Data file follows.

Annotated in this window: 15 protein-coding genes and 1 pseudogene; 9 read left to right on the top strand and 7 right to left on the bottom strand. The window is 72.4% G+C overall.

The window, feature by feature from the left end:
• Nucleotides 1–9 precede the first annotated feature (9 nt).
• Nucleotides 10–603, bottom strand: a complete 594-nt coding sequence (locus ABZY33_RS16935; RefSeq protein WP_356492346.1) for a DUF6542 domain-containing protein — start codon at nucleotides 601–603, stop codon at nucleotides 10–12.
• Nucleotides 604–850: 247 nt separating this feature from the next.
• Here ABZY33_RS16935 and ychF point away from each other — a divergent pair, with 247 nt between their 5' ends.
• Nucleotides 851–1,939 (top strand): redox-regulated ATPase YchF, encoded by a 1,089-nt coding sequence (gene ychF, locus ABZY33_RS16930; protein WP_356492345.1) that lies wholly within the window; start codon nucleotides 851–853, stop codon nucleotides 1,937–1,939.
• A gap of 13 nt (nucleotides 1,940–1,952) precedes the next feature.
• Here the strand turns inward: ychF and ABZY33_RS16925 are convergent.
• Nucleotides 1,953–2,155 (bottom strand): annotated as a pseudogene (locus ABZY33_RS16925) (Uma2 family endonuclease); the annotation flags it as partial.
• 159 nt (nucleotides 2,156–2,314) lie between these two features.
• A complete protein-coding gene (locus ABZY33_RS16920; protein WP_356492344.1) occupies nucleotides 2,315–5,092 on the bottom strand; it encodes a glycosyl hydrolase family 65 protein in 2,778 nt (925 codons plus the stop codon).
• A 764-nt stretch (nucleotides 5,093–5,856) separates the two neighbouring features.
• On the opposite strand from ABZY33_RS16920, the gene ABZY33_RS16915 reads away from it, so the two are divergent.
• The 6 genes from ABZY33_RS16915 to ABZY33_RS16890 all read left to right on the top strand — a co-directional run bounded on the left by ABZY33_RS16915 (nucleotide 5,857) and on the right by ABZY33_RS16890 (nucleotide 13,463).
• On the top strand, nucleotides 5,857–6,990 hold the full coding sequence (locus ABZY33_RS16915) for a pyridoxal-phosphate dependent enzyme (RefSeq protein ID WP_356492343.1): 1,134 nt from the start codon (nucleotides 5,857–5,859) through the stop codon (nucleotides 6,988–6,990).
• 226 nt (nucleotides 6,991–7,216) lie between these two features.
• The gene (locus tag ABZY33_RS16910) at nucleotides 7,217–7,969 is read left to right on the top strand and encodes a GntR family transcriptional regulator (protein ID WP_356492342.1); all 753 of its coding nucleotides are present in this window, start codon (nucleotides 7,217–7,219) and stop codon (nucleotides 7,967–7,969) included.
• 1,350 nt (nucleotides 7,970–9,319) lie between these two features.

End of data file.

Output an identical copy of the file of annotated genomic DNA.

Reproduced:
Annotated in this window: 15 protein-coding genes and 1 pseudogene; 9 read left to right on the top strand and 7 right to left on the bottom strand. The window is 72.4% G+C overall.

The window, feature by feature from the left end:
• Nucleotides 1–9 precede the first annotated feature (9 nt).
• Nucleotides 10–603, bottom strand: a complete 594-nt coding sequence (locus ABZY33_RS16935; RefSeq protein WP_356492346.1) for a DUF6542 domain-containing protein — start codon at nucleotides 601–603, stop codon at nucleotides 10–12.
• Nucleotides 604–850: 247 nt separating this feature from the next.
• Here ABZY33_RS16935 and ychF point away from each other — a divergent pair, with 247 nt between their 5' ends.
• Nucleotides 851–1,939 (top strand): redox-regulated ATPase YchF, encoded by a 1,089-nt coding sequence (gene ychF, locus ABZY33_RS16930; protein WP_356492345.1) that lies wholly within the window; start codon nucleotides 851–853, stop codon nucleotides 1,937–1,939.
• A gap of 13 nt (nucleotides 1,940–1,952) precedes the next feature.
• Here the strand turns inward: ychF and ABZY33_RS16925 are convergent.
• Nucleotides 1,953–2,155 (bottom strand): annotated as a pseudogene (locus ABZY33_RS16925) (Uma2 family endonuclease); the annotation flags it as partial.
• 159 nt (nucleotides 2,156–2,314) lie between these two features.
• A complete protein-coding gene (locus ABZY33_RS16920; protein WP_356492344.1) occupies nucleotides 2,315–5,092 on the bottom strand; it encodes a glycosyl hydrolase family 65 protein in 2,778 nt (925 codons plus the stop codon).
• A 764-nt stretch (nucleotides 5,093–5,856) separates the two neighbouring features.
• On the opposite strand from ABZY33_RS16920, the gene ABZY33_RS16915 reads away from it, so the two are divergent.
• The 6 genes from ABZY33_RS16915 to ABZY33_RS16890 all read left to right on the top strand — a co-directional run bounded on the left by ABZY33_RS16915 (nucleotide 5,857) and on the right by ABZY33_RS16890 (nucleotide 13,463).
• On the top strand, nucleotides 5,857–6,990 hold the full coding sequence (locus ABZY33_RS16915) for a pyridoxal-phosphate dependent enzyme (RefSeq protein ID WP_356492343.1): 1,134 nt from the start codon (nucleotides 5,857–5,859) through the stop codon (nucleotides 6,988–6,990).
• 226 nt (nucleotides 6,991–7,216) lie between these two features.
• The gene (locus tag ABZY33_RS16910) at nucleotides 7,217–7,969 is read left to right on the top strand and encodes a GntR family transcriptional regulator (protein ID WP_356492342.1); all 753 of its coding nucleotides are present in this window, start codon (nucleotides 7,217–7,219) and stop codon (nucleotides 7,967–7,969) included.
• 1,350 nt (nucleotides 7,970–9,319) lie between these two features.